Sunday, September 18, 2011

WHO DO YOU THINK YOU ARE ?

Earlier this summer we watched the TV program Who Do You Think You Are?It was a show in which several famous celebrities researched their family tree. Of course it was expert genealogy searchers who did all the work for them. We saw about 8 episodes which included Gwyneth Paltrow, Ashely Judd, Kim Catrell, Rosie O'Donnell to name a few. It really is a fascinating show.


Last year on the blog I posted about receiving this photo of my Great-great-great Grandmother Mary Ann Elizabeth Broughton Thames from a cousin. I could tell from the photo that she was indeed from high society so I decided to research the Broughton line of my family after watching the WDYTYA show. Was I ever in for a surprise!!

This is Broughton Castle outside Oxford, England built in 1300 by Sir John De Broughton!
I am a direct descendant of this man! I also found down the direct line from Sir John I have a (many times over) great grandfather named Andrew Broughton who was the Chief Justice for the trial of King Charles I and was the man who sentenced King Charles I to be executed! This plaque on his house in England contains the word Regicide which means " Killer of Kings"


You can see the plaque on the wall of his house Broughton House in Kent, England.


Above you see Colonel Thomas Edward Broughton a later son of a son of Andrew Broughton who we met above. Thomas was the Royal Governor of South Carolina Province from 1735-1737..............
In 1714 Thomas Broughton built Mulberry Plantation in Monks Corner (Berkley County) South Carolina on 4,000 + acres. Monks Corner is 30 miles north of Charleston, SC



I plan on visiting this plantation soon to see these huge Oaks planted by my Ancestors!



It is from Mulberry Plantation that my Broughton ancestors made their way south to Conecuh County Alabama when Mary Ann Elizabeth Broughton and husband Rev. Jesse Cornelius Thames moved there somewhere before 1848 when their daughter Margaret L. Thames( my gr-gr-grandmother was born. Margaret married Charles David O'Gwynn on November 2, 1871 in Conecuh County. One year later the whole family relocated to Wayne County, Mississippi.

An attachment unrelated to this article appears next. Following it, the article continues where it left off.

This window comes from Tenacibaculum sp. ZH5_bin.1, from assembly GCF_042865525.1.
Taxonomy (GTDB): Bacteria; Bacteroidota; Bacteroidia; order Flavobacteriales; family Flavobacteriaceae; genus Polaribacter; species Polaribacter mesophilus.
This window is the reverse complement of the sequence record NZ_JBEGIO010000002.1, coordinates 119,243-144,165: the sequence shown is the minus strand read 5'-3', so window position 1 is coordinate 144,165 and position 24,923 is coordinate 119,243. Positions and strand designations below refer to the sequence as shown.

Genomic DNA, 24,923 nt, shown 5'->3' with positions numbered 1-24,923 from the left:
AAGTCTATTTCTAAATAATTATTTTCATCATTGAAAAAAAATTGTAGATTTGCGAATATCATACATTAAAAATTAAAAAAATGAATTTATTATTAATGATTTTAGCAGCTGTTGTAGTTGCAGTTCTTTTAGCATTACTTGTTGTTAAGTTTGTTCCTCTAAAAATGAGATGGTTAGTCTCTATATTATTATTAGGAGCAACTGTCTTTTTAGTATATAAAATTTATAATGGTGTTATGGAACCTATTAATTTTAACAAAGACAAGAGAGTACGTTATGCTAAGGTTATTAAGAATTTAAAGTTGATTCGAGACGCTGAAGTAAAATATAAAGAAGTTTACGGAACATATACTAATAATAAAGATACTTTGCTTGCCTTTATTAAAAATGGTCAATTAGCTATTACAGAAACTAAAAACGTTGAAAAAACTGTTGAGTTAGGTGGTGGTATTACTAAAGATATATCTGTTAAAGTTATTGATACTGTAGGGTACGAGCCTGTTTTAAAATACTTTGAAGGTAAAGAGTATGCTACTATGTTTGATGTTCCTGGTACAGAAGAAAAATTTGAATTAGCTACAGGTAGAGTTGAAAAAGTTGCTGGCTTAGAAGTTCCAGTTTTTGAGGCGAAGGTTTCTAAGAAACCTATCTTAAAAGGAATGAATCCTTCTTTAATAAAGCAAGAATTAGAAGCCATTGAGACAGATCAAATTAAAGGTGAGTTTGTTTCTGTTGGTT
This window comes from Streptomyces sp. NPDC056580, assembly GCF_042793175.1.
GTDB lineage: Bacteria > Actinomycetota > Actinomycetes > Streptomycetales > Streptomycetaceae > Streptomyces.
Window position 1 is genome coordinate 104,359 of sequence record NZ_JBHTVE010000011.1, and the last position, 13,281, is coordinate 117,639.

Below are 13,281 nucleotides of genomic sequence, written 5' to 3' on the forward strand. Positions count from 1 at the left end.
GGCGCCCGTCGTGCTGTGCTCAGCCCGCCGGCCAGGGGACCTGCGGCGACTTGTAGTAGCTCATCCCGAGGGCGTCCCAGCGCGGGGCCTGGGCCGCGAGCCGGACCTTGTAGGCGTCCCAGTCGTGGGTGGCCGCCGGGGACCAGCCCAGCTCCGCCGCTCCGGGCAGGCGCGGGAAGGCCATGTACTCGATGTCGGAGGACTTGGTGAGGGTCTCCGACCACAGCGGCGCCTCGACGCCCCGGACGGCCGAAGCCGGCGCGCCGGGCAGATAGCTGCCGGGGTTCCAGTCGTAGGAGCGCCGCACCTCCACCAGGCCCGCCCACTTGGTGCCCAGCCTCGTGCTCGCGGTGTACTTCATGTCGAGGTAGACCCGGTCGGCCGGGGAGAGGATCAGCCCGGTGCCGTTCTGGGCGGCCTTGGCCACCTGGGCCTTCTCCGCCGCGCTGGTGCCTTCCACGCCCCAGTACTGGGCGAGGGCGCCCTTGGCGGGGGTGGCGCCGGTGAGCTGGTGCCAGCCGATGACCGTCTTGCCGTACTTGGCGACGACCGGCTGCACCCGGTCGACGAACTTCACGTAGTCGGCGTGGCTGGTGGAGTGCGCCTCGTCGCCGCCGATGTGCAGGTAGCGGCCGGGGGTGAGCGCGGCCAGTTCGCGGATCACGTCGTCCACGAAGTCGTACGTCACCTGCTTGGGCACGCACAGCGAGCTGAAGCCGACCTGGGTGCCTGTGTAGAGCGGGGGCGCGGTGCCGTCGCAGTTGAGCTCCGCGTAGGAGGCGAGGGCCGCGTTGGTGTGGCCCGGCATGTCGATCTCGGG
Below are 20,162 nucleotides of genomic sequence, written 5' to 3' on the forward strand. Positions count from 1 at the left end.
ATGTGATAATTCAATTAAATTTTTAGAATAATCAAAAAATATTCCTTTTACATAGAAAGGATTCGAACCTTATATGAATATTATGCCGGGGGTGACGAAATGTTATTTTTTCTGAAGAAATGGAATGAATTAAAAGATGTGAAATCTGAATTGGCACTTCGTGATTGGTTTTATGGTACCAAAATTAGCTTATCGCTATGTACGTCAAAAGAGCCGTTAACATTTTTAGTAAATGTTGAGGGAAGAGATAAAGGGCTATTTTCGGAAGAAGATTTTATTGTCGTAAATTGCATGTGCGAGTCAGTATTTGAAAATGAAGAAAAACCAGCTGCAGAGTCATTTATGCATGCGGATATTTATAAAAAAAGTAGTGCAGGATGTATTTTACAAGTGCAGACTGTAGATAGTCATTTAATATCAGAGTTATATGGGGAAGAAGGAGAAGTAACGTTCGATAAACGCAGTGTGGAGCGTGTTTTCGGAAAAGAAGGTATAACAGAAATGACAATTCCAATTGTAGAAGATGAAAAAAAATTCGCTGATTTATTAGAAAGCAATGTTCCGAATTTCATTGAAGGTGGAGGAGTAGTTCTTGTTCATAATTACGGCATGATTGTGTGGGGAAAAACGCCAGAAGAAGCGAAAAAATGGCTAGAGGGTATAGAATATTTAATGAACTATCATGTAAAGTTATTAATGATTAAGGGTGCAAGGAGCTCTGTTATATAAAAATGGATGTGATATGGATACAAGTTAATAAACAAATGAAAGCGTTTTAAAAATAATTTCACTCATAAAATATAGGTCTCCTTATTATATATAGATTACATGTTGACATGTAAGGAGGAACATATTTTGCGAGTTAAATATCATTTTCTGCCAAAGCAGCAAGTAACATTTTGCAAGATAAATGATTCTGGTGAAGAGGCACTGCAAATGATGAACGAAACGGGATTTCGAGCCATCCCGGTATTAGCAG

It was there Margaret gave birth to a son, my paternal Great-Grandfather Charles James O'Gwynn on November 16, 1876. Pictured above is Charles James and his wife Sallie Maggie Jones/O'Gwynn.


Above is the Mt. Zion Cemetery located in Wayne County, Mississippi where 6 direct generations of my fathers side of the family are buried from Mary Ann Elizabeth Broughton to my parents. Someday....I'll join them there.

SO......Who do you think you are? You might be surprised if you go in search of those who came before!

16 comments:

Vicki Lane said...

My maternal grandfather and his family (Northcutt) were from Conecuh County, AL. The family had moved earlier from SC after 'trouble with the Indians.'

Reader Wil said...

What a coincidence! I've just been watching a program about one of our Dutch- Surinam comedians, who without doubt, is a descendant of the slaves on the plantations in Surinam( Dutch Guiana).He wants to know which African country he came from. By means of a DNA test he finds out that his ancestors came from Ghana. It's all very interesting.
Thank you for your comment on Gouda. I invited Dina to stay with me and have a cup of coffee there in the Museum restaurant. The same goes for you! You can always stay with me. I have met some of our blogging friends, which was really wonderful.

My Grama's Soul said...

How interesting that you have done your genealogy back for so many generations. I have a book from my mother's side....the Maupins....and someone had done research back to Louie XIV....it is amazing stuff.

xo

Jo

Abraham Lincoln said...